US President Barack Obama on Tuesday issued a warning against “crude” nationalism following Donald Trump’s
shock election win as he visited Europe on a mission to reassure jittery

Obama, making his last foreign trip as president, said the NATO alliance was
“absolutely vital” to US interests and stressed a strong, unified
Europe was good for America, after Trump, on the campaign trail, appeared to
play down the importance of transatlantic ties.

After a year of populist shocks, from Britain’s vote to leave the EU to Trump’s
surprise victory last week and the rise of anti-migrant movements in Europe,
Obama cautioned against succumbing to divisive instincts.

“We are going to have to guard against a rise in a crude sort of
nationalism or ethnic identity or tribalism that is built around an ‘us’ and a
‘them’,” Obama said in Athens.

“We know what happens when Europeans start dividing themselves up… the
20th century was a bloodbath,” he said, adding that the United States was
also painfully aware of the dangers of “(dividing) ourselves along lines
of race or religion or ethnicity.”

Europeans, especially those in eastern countries close to Russia’s orbit, have
been shaken after Trump appeared to call into question Washington’s near
70-year security guarantee by saying he would only help NATO allies if they
paid their way.

Obama stressed that the transatlantic relationship was the “cornerstone of
our mutual security as well as prosperity” and that was the case
regardless of who was sitting in the Oval Office.

“Across Democratic and Republican administrations there is a recognition
that the NATO alliance is absolutely vital,” he said.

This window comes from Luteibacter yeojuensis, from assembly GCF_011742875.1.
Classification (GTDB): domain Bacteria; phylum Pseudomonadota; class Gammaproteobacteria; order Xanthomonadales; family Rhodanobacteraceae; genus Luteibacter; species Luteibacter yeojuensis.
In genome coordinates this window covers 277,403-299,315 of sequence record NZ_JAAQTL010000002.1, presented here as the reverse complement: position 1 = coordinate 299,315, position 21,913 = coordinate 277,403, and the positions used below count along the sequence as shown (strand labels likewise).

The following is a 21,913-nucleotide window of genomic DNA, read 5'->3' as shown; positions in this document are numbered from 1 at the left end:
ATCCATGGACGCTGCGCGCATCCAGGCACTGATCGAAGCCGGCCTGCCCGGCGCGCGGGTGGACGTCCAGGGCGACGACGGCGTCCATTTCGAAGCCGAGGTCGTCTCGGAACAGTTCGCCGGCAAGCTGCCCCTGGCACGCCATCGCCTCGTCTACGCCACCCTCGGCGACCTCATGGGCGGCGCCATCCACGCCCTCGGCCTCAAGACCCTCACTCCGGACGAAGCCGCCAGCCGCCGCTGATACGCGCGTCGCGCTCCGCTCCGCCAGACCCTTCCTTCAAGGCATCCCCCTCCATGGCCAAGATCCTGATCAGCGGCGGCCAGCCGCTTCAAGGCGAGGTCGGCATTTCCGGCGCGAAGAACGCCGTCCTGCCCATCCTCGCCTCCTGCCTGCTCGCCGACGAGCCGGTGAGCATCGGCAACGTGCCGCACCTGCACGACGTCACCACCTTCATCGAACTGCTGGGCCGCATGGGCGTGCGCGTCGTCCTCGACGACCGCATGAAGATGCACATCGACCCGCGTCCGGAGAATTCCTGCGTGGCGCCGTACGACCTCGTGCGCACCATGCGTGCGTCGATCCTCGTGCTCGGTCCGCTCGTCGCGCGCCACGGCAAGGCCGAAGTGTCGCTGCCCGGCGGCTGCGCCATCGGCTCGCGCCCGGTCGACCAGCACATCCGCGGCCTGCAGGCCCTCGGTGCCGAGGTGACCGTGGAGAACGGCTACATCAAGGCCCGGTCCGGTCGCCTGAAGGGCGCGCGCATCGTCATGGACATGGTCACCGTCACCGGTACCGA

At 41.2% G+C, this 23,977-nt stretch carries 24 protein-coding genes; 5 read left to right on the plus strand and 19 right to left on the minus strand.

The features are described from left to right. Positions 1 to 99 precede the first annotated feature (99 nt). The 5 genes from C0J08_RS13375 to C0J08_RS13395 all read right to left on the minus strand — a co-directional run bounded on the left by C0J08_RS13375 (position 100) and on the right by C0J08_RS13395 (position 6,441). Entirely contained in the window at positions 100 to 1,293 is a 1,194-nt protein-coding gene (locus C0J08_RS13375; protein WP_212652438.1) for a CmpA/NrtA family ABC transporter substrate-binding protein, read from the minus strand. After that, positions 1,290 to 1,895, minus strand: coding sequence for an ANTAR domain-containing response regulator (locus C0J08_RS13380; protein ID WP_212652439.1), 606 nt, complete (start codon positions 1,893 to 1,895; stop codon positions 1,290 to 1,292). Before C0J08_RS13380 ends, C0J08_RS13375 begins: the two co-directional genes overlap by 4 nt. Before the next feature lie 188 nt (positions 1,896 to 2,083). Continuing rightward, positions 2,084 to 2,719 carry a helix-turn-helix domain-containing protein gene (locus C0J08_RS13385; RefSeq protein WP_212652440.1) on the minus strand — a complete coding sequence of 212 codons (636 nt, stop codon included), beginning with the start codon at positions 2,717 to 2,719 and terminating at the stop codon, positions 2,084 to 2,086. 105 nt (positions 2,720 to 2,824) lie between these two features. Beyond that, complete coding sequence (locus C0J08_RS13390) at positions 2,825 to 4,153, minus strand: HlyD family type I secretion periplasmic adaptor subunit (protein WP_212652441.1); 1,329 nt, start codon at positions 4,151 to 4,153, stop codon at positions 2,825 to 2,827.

As Obama touched down in Athens, NATO head Jens Stoltenberg said he was
confident Trump would live up to US commitments to the alliance.

“I am certain that he will be a president… who will live up to all the
commitments of the United States in the alliance, because a strong NATO is
important for Europe but it’s also important for the United States,”
Stoltenberg said.

Obama met Prime Minister Alexis Tsipras for talks and praised Greece for
showing “extraordinary compassion” to hundreds of thousands of people
arriving in Europe’s migrant crisis.

More than 800,000 migrants passed through Greece last year, and the crisis-hit
country has struggled to accommodate some 60,000 left stranded on its territory
when Balkan states further north closed their borders earlier this year.

Greek leaders are anxious for a new US pledge to help alleviate the country’s
enormous public debt, a measure actively sought by the International Monetary
Fund but opposed by leading European lender Germany.

Obama, who travels to Germany on Wednesday for talks with
Chancellor Angela Merkel and French and British leaders, said he would push for
help for Greece.

“In my message to the rest of Europe I will continue to emphasise our view
that austerity alone cannot deliver prosperity,” Obama told Tsipras.

Even with structural reforms, he argued, “it is very difficult to imagine
the kind of growth strategy that is needed, without some debt relief
mechanism…(although) the politics of (doing) this are difficult.” 

Security was tight in central Athens, with thousands of police officers on the
streets and an official ban on demonstrations in areas of the capital where
Obama will hold his meetings.

Many Greeks are suspicious of the United States after it helped install a
repressive dictatorship in the country in the 1960s.

Greek trade unions, leftist and anarchist parties have called for protests to
denounce “imperialist” US involvement in wars in the Middle East.

The increased security also comes after assailants threw a grenade at the
French embassy in Athens last week, slightly wounding an officer.

Several Athenians questioned the possible benefits of a visit by an outgoing

“He’s just here for a stroll. Somebody else is taking over, and from a
different political party at that, so there are no commitments binding (on his
successor),” said pensioner Costas Bousgos.

After Germany, Obama concludes his trip with a stop in Peru for a summit of the
Asia-Pacific Economic Cooperation forum (APEC) where he is expected to meet
Chinese President Xi Jinping.